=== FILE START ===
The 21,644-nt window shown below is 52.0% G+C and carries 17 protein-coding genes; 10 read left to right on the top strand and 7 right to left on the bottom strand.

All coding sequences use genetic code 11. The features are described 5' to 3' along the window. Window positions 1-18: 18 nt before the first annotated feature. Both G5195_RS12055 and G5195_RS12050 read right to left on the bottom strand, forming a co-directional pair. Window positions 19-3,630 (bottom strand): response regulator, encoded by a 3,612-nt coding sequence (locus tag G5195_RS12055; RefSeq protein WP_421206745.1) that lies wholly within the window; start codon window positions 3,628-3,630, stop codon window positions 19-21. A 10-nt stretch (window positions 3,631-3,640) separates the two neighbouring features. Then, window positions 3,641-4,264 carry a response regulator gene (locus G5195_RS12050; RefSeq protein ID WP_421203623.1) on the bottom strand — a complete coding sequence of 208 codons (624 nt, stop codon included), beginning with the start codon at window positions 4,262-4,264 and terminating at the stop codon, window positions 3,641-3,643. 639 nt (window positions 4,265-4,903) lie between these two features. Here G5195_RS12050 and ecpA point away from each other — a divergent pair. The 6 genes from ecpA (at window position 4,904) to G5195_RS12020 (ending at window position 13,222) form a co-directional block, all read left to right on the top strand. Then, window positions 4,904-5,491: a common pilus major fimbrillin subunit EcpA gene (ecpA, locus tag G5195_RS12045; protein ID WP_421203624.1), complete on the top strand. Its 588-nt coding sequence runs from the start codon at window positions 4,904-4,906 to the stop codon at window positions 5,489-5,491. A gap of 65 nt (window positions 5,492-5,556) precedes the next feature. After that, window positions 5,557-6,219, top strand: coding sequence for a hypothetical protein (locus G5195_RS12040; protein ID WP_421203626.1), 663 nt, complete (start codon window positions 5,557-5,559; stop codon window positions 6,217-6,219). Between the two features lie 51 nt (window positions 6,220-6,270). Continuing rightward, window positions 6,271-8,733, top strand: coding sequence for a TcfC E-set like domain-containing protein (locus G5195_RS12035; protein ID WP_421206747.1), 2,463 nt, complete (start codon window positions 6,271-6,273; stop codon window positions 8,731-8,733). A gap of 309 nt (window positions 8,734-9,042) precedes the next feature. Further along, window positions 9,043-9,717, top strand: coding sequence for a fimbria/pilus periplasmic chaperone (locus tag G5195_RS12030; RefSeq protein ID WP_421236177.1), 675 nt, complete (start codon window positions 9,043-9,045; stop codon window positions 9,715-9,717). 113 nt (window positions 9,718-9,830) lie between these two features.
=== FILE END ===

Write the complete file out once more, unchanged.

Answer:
The 21,644-nt window shown below is 52.0% G+C and carries 17 protein-coding genes; 10 read left to right on the top strand and 7 right to left on the bottom strand.

All coding sequences use genetic code 11. The features are described 5' to 3' along the window. Window positions 1-18: 18 nt before the first annotated feature. Both G5195_RS12055 and G5195_RS12050 read right to left on the bottom strand, forming a co-directional pair. Window positions 19-3,630 (bottom strand): response regulator, encoded by a 3,612-nt coding sequence (locus tag G5195_RS12055; RefSeq protein WP_421206745.1) that lies wholly within the window; start codon window positions 3,628-3,630, stop codon window positions 19-21. A 10-nt stretch (window positions 3,631-3,640) separates the two neighbouring features. Then, window positions 3,641-4,264 carry a response regulator gene (locus G5195_RS12050; RefSeq protein ID WP_421203623.1) on the bottom strand — a complete coding sequence of 208 codons (624 nt, stop codon included), beginning with the start codon at window positions 4,262-4,264 and terminating at the stop codon, window positions 3,641-3,643. 639 nt (window positions 4,265-4,903) lie between these two features. Here G5195_RS12050 and ecpA point away from each other — a divergent pair. The 6 genes from ecpA (at window position 4,904) to G5195_RS12020 (ending at window position 13,222) form a co-directional block, all read left to right on the top strand. Then, window positions 4,904-5,491: a common pilus major fimbrillin subunit EcpA gene (ecpA, locus tag G5195_RS12045; protein ID WP_421203624.1), complete on the top strand. Its 588-nt coding sequence runs from the start codon at window positions 4,904-4,906 to the stop codon at window positions 5,489-5,491. A gap of 65 nt (window positions 5,492-5,556) precedes the next feature. After that, window positions 5,557-6,219, top strand: coding sequence for a hypothetical protein (locus G5195_RS12040; protein ID WP_421203626.1), 663 nt, complete (start codon window positions 5,557-5,559; stop codon window positions 6,217-6,219). Between the two features lie 51 nt (window positions 6,220-6,270). Continuing rightward, window positions 6,271-8,733, top strand: coding sequence for a TcfC E-set like domain-containing protein (locus G5195_RS12035; protein ID WP_421206747.1), 2,463 nt, complete (start codon window positions 6,271-6,273; stop codon window positions 8,731-8,733). A gap of 309 nt (window positions 8,734-9,042) precedes the next feature. Further along, window positions 9,043-9,717, top strand: coding sequence for a fimbria/pilus periplasmic chaperone (locus tag G5195_RS12030; RefSeq protein ID WP_421236177.1), 675 nt, complete (start codon window positions 9,043-9,045; stop codon window positions 9,715-9,717). 113 nt (window positions 9,718-9,830) lie between these two features.